The cost of vaccinating the world is estimated at $141.2 billion.
Just how unequal is your state, city and county? How much of your community’s income growth is flowing to the 1 percent?
A new report, published by the Economic Policy Institute (EPI), examines the share of income growth that flows to the wealthiest 1 percent in a number of jurisdictions.
For the first time, the report documents income inequality at the city and county level, examining 916 metropolitan areas and over 3,000 counties.
We’ve known from previous research that since the Great Recession of 2009, the lion’s share of income gains has gone to the richest 1 percent. The EPI report reveals that between 2009 and 2013, the top 1 percent captured 85.1 percent of total income growth in the U.S.
In 2013, the top 1 percent of households nationally made 25.3 times as much as the bottom 99 percent. Remember, this is the average income for everyone else, simply removing the incomes of the 1 percent. The gap between the top 1 percent and the bottom 20 percent is much more extreme.
Some states are more unequal than others. Nine states – including New York, Connecticut and Wyoming –have gaps that exceed 40 to one between the top 1 percent and the bottom 99 percent.
Accompanying the report is a nifty state-by-state on-line interactive resource to look up your state or region. A curious reader can look up the average income of the top 1 percent in your state –and the amount of income you need to join the 1 percent. They also include a 1-to-99 ratio of income.
In New York State, for example, you need to earn over $517,557 to be in the 1 percent. The average income of this wealthiest 1 percent is $2,006,632. Meanwhile, the average income of everyone else –the bottom 99 percent –is $44, 163. The Empire State’s wealthiest 1 percent makes 45.4 times more than the bottom 99 percent.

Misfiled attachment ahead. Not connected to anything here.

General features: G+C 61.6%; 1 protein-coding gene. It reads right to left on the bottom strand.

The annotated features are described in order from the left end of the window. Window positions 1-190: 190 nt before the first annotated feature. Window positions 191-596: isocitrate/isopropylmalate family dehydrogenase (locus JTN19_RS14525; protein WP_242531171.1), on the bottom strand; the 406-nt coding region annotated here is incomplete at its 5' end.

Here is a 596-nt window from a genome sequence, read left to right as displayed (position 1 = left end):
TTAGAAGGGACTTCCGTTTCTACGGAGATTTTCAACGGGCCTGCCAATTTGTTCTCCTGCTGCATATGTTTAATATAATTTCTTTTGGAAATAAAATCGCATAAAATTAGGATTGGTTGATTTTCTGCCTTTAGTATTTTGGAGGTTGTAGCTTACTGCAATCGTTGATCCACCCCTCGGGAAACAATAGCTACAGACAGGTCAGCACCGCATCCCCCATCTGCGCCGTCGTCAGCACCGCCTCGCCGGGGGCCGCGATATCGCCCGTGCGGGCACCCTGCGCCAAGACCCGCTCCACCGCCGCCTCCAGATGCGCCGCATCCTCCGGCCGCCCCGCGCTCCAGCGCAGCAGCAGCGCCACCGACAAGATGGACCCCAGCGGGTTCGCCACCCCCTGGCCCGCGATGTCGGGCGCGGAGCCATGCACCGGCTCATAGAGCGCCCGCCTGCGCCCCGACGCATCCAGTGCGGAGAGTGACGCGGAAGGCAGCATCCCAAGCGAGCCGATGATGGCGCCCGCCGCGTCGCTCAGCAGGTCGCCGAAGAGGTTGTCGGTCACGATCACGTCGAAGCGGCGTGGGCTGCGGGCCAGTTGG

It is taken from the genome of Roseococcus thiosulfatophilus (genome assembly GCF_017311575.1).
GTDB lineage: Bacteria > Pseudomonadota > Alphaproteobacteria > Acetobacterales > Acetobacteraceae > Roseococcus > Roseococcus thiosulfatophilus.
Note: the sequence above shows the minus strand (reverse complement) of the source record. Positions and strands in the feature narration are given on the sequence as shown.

In my home state of Michigan, the 1 percent, with average incomes of $834,008, have 22 times more income than the bottom 99 percent, averaging $37,896.
Within Michigan, Charlevoix County, a northern area hugging the shores of Lake Michigan, is the most unequal county with the 1 percent with 30.9 times more income than the bottom 99 percent.
The most unequal county in the U.S. is Teton, Wyoming, home to the billionaire sanctuary of Jackson Hole. In Teton, the average income of the 1 percent is a whopping $28.1 million, over 233 times the average incomes of other 99 percent.
The most relatively equal county in the U.S. is Wade Hampton, Alaska where the 1 percent has an average income of just under $150,000, only 5.1 times the average income of those in 99 percent (As an interesting aside, in 2015 the residents of Wade Hampton changed their name to Kusilvak Census area, dropping the name of a South Carolina slave owner who never set foot in their region).
The paper, “Income inequality in the US by state, metropolitan area, and county,” is published by EPI for the Economic Analysis and Research Network (EARN). The two principal authors are Mark Price, an economist at the Keystone Research Center in Harrisburg, PA., and Estelle Sommeiller, a socio-economist at the Institute for Research in Economic and Social Sciences in Greater Paris France.
See the full report here.
Chuck Collins is a senior scholar at the Institute for Policy Studies where he directs the Program on Inequality and the Common Good.